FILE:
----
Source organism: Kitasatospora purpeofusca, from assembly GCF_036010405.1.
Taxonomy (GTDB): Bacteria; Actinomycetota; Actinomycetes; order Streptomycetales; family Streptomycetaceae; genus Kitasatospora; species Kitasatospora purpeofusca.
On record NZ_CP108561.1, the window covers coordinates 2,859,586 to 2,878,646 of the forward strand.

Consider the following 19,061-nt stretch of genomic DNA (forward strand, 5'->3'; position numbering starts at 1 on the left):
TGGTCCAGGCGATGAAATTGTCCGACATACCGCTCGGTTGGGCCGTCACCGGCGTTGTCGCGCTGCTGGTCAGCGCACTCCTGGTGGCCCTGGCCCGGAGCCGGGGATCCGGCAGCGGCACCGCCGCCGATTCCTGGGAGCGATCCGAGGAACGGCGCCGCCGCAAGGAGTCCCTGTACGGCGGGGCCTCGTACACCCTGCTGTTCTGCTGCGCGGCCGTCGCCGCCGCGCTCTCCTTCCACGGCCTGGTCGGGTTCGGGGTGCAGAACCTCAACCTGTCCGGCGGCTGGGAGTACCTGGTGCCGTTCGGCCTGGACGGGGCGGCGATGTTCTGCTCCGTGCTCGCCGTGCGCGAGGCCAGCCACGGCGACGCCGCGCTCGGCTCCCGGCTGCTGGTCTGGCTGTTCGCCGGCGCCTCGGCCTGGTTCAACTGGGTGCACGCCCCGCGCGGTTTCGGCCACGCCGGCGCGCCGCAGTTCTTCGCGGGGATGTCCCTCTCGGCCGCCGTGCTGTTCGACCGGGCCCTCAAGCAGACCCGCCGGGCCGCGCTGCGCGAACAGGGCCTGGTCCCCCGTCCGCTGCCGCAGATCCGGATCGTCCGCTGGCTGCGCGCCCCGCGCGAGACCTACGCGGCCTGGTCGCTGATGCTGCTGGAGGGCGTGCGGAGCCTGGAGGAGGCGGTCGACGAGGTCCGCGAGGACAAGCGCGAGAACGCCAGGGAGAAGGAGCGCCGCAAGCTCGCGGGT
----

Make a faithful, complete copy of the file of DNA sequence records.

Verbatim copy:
Source organism: Kitasatospora purpeofusca, from assembly GCF_036010405.1.
Taxonomy (GTDB): Bacteria; Actinomycetota; Actinomycetes; order Streptomycetales; family Streptomycetaceae; genus Kitasatospora; species Kitasatospora purpeofusca.
On record NZ_CP108561.1, the window covers coordinates 2,859,586 to 2,878,646 of the forward strand.

Consider the following 19,061-nt stretch of genomic DNA (forward strand, 5'->3'; position numbering starts at 1 on the left):
TGGTCCAGGCGATGAAATTGTCCGACATACCGCTCGGTTGGGCCGTCACCGGCGTTGTCGCGCTGCTGGTCAGCGCACTCCTGGTGGCCCTGGCCCGGAGCCGGGGATCCGGCAGCGGCACCGCCGCCGATTCCTGGGAGCGATCCGAGGAACGGCGCCGCCGCAAGGAGTCCCTGTACGGCGGGGCCTCGTACACCCTGCTGTTCTGCTGCGCGGCCGTCGCCGCCGCGCTCTCCTTCCACGGCCTGGTCGGGTTCGGGGTGCAGAACCTCAACCTGTCCGGCGGCTGGGAGTACCTGGTGCCGTTCGGCCTGGACGGGGCGGCGATGTTCTGCTCCGTGCTCGCCGTGCGCGAGGCCAGCCACGGCGACGCCGCGCTCGGCTCCCGGCTGCTGGTCTGGCTGTTCGCCGGCGCCTCGGCCTGGTTCAACTGGGTGCACGCCCCGCGCGGTTTCGGCCACGCCGGCGCGCCGCAGTTCTTCGCGGGGATGTCCCTCTCGGCCGCCGTGCTGTTCGACCGGGCCCTCAAGCAGACCCGCCGGGCCGCGCTGCGCGAACAGGGCCTGGTCCCCCGTCCGCTGCCGCAGATCCGGATCGTCCGCTGGCTGCGCGCCCCGCGCGAGACCTACGCGGCCTGGTCGCTGATGCTGCTGGAGGGCGTGCGGAGCCTGGAGGAGGCGGTCGACGAGGTCCGCGAGGACAAGCGCGAGAACGCCAGGGAGAAGGAGCGCCGCAAGCTCGCGGGT